Every year, since 2010, the 29th of July is celebrated as the International Tiger Day to raise awareness about tiger conservation. India is home to over half of the world's tigers. New tiger populations are still being discovered, with one as recent as last year, in the Eastern Himalayas at altitudes of 3,630 metres. In 2010, India reportedly had 1,706 tigers, and this number increased to 2,226 in 2014. Isn't a 30% increase in population in just four years remarkable?
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The first week of October is observed in India as the ‘Wildlife Week’.
In a recent article published in the `Science’ magazine, titled ‘When the cure kills—CBD limits biodiversity research’, researchers have questioned the Convention on Biological Diversity (CBD), a framework formulated to conserve biodiversity.
Researchers at Indian Institute of Technology Bombay (IITB), Mumbai, have developed a new minimum opportunity cost targeting algorithm (MOCTA) to help organizations and institutions select the right environmental and conservation projects to pursue.
Scientists from National Center for Biological Sciences, Wildlife Conservation Trust, FERAL and University of Montana, examine genetic diversity of tigers in India to identify the importance of connected forest corridors to future populations and minimize their risk of extinction in the coming century.
Tigers face threats like degradation on habitats and conflict with humans that has caused their numbers in India to dwindle. When the number of members in a population goes down, the population faces another threat, inbreeding depression. Scientists from the National Center for Biological Sciences, Bangalore, study the genetic makeup of tiger populations to mediate the ill-effects of inbreeding depression.
Human Elephant conflict in India is hardly news, but the conflict is also faced by our neighbours in the north, Nepal. Scientists from Arkansas State University explore the degree and the reasons due to which elephants come in close contact with humans.
Tigers, a well-known member of the cat family and India’s national animal is unique in many ways. Once found abundantly in the tropics of Asia, tigers today have little to call home or family. Their numbers have seen a sharp fall in the recent years, thanks to habitat destruction and poaching. While conservation efforts are on to protect this endangered species, there is still a long way to go before these shy cats can roam the jungles as kings. Today, on the event of International Tiger Day, here is a snapshot on what’s troubling them and how we know about it.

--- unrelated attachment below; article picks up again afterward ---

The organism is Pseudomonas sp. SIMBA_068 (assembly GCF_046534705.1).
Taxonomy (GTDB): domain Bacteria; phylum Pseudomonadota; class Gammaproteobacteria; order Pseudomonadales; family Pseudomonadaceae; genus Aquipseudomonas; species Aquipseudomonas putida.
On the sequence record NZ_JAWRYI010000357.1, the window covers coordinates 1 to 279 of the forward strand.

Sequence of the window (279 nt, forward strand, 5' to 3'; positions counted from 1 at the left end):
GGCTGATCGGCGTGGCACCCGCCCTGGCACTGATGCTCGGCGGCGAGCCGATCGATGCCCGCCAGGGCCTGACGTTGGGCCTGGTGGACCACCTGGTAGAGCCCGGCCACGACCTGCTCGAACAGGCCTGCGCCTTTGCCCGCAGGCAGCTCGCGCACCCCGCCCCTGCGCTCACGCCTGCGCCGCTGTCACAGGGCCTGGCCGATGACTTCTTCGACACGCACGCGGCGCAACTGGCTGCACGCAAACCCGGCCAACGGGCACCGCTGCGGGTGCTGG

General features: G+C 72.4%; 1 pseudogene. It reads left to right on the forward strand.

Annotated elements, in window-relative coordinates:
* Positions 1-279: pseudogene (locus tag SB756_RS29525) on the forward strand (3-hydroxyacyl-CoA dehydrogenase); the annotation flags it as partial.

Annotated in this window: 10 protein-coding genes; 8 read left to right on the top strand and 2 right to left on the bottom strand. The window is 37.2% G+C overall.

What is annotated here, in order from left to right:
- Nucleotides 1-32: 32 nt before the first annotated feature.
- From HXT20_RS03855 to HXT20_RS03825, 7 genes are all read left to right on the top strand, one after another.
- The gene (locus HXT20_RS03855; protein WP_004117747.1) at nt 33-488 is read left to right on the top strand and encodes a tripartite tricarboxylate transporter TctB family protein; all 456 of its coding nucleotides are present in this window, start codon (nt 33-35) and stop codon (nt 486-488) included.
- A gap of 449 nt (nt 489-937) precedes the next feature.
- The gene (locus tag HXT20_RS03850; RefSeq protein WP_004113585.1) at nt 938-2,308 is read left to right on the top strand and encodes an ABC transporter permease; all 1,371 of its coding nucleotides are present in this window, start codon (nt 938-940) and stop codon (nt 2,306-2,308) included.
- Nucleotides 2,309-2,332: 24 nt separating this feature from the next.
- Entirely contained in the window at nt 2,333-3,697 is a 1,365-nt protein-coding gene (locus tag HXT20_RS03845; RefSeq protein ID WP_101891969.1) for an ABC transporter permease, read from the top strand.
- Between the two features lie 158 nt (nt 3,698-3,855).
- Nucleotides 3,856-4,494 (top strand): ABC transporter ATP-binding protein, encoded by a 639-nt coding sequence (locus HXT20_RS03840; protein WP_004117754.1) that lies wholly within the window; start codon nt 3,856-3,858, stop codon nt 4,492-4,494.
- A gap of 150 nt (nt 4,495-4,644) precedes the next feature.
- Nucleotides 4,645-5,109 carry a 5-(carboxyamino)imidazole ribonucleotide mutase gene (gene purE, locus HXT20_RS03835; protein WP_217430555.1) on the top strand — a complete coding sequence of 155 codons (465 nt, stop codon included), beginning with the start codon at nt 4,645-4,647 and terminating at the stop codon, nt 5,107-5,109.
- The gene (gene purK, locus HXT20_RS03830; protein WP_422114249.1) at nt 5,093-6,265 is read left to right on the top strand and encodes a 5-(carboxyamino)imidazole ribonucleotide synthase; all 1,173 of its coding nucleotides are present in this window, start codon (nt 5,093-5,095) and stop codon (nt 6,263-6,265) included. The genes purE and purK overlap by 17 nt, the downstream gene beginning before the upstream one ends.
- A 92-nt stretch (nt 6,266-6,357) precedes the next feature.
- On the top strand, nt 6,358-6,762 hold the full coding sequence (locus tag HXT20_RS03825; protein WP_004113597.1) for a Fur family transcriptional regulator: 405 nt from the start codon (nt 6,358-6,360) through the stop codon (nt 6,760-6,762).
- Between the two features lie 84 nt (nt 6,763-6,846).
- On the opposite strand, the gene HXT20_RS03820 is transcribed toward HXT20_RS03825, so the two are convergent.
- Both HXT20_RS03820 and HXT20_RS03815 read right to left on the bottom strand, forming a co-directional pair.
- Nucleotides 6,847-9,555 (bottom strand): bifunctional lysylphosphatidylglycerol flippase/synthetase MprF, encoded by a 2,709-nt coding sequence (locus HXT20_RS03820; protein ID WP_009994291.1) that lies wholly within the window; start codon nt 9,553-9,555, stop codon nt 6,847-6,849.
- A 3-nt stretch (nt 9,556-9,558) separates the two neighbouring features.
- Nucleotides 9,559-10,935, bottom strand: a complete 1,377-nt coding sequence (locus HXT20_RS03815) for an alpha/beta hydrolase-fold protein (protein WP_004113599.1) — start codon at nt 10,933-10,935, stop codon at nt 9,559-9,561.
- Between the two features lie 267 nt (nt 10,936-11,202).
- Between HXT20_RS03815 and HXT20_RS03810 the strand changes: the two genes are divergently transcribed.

The mangrove ecosystem is a fragile ecosystem found in the tropical and subtropical sea shores and houses a variety of plants and animals. Some of these have evolved special adaptation techniques to thrive in the salt-rich low-in-oxygen soil, and have supported human communities around the forests. Today, on the occasion of the ‘International Day for the conservation of the mangrove ecosystem, here is a snapshot of the importance of mangroves and why conserving them is the need of the hour today.
Leopards are one of the majestic cats in the wild who are in the news recently for all the wrong reasons. There are increasing reports of them mauling people, killing livestock and posing a danger in human dominated areas. In many cases, the leopards are unfortunately killed out of panic among people. In an interview with Mr. Nikit Surve, we present the reasons behind the rising human-leopard conflicts and how they must be handled in order for both to coexists peacefully in the same planet we both call home.